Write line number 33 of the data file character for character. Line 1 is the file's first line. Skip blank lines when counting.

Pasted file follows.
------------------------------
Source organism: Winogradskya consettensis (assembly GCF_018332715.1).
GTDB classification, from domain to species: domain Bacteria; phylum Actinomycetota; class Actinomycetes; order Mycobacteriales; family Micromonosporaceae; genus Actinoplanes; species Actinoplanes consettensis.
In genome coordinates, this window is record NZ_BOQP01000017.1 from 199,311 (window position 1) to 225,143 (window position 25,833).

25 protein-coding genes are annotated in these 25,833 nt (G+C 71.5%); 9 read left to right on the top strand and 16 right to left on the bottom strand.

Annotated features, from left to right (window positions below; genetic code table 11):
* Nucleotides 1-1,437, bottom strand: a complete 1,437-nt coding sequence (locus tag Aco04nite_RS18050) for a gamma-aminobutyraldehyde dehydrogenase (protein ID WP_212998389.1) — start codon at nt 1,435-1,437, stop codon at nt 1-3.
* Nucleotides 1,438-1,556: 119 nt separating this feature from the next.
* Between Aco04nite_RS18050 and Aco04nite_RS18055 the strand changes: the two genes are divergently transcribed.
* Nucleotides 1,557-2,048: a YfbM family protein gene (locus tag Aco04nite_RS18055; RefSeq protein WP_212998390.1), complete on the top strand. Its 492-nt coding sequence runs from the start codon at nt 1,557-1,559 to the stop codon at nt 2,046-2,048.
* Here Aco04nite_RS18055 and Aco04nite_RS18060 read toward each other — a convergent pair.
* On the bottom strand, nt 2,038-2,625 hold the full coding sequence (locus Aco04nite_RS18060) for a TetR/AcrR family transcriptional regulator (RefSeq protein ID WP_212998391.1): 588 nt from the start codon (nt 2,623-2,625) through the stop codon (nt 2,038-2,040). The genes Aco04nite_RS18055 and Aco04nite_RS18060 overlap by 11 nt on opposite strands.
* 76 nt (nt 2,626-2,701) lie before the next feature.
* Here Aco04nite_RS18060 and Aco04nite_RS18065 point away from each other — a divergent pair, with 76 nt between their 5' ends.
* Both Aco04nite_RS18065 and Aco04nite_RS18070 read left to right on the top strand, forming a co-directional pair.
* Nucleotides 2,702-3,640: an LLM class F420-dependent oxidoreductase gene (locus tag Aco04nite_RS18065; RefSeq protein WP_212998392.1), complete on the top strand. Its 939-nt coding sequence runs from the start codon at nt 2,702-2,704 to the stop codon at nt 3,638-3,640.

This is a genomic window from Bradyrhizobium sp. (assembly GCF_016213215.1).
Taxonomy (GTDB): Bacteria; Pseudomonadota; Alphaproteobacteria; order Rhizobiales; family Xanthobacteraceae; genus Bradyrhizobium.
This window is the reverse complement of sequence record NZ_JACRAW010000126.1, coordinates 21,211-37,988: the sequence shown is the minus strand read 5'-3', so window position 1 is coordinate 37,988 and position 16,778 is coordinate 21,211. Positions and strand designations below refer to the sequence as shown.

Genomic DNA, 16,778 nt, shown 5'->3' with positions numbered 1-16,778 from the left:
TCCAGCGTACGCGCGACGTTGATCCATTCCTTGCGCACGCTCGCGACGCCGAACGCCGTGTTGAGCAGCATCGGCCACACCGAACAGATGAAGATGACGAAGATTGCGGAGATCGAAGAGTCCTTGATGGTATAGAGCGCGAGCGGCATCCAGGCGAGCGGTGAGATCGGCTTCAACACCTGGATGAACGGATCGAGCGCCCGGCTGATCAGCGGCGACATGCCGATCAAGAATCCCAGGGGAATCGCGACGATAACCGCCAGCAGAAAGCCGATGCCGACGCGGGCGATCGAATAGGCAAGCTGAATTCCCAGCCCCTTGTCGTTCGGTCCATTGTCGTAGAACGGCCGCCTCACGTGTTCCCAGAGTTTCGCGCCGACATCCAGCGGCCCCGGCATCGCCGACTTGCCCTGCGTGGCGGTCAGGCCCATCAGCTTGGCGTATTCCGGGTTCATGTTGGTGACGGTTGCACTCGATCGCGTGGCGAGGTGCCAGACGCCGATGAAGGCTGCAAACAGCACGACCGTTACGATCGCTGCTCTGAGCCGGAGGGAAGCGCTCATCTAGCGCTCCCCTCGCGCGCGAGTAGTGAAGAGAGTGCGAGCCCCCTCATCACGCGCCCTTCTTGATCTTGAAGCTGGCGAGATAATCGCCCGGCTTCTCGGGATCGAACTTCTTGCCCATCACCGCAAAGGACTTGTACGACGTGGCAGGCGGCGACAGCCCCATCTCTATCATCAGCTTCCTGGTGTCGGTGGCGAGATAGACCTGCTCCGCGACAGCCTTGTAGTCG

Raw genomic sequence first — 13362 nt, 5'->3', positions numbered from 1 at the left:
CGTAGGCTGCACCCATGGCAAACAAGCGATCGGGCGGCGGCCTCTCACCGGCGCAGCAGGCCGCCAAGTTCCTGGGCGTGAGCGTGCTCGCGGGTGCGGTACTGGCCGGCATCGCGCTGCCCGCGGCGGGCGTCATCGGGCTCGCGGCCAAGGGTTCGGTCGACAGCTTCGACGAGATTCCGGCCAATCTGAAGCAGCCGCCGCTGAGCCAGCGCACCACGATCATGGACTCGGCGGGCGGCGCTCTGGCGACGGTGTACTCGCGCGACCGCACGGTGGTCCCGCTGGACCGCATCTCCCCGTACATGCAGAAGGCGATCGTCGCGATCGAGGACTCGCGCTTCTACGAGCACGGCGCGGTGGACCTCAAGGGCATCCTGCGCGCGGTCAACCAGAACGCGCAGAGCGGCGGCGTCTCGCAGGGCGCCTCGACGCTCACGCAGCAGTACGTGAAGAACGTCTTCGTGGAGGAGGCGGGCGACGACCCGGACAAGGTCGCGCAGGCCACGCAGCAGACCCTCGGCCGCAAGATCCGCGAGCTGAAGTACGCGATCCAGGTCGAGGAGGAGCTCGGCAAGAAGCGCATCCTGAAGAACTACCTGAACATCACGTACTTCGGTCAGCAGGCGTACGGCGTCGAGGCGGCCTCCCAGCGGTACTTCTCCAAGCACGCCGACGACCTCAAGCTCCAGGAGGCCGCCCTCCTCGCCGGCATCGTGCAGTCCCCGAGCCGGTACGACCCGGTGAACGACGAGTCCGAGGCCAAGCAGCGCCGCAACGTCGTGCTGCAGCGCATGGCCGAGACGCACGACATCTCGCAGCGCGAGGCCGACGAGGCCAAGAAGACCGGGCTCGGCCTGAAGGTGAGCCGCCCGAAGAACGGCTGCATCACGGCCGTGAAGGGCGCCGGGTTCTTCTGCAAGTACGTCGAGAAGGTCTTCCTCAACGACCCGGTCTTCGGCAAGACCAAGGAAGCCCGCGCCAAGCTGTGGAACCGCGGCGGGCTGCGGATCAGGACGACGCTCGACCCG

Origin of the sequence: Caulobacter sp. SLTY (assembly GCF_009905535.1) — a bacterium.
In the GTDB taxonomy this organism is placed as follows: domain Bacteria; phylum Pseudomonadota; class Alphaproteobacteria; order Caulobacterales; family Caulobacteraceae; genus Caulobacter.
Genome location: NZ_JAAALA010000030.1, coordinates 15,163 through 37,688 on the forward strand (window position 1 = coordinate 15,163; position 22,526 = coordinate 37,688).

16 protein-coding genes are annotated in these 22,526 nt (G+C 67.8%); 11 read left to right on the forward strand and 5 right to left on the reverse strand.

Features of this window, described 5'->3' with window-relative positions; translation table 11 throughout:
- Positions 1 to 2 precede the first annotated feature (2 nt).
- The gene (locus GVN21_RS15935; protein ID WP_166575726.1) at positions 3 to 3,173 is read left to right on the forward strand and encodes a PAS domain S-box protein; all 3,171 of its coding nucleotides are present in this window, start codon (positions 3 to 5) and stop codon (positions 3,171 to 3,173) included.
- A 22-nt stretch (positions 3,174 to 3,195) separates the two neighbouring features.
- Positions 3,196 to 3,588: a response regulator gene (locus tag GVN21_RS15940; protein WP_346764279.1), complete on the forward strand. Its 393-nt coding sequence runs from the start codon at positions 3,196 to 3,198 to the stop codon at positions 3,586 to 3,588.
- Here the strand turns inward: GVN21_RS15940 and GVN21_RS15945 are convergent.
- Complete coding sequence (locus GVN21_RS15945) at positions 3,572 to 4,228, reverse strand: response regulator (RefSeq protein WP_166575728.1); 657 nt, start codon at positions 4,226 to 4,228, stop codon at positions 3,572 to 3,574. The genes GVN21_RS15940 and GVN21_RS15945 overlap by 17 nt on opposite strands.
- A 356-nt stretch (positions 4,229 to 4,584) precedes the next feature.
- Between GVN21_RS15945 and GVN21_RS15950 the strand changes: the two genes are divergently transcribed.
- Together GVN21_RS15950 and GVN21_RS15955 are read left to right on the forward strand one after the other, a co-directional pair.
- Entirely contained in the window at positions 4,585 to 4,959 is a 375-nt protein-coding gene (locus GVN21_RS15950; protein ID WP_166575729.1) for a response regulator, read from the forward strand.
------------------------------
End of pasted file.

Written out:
- Complete coding sequence (locus GVN21_RS15945) at positions 3,572 to 4,228, reverse strand: response regulator (RefSeq protein WP_166575728.1); 657 nt, start codon at positions 4,226 to 4,228, stop codon at positions 3,572 to 3,574. The genes GVN21_RS15940 and GVN21_RS15945 overlap by 17 nt on opposite strands.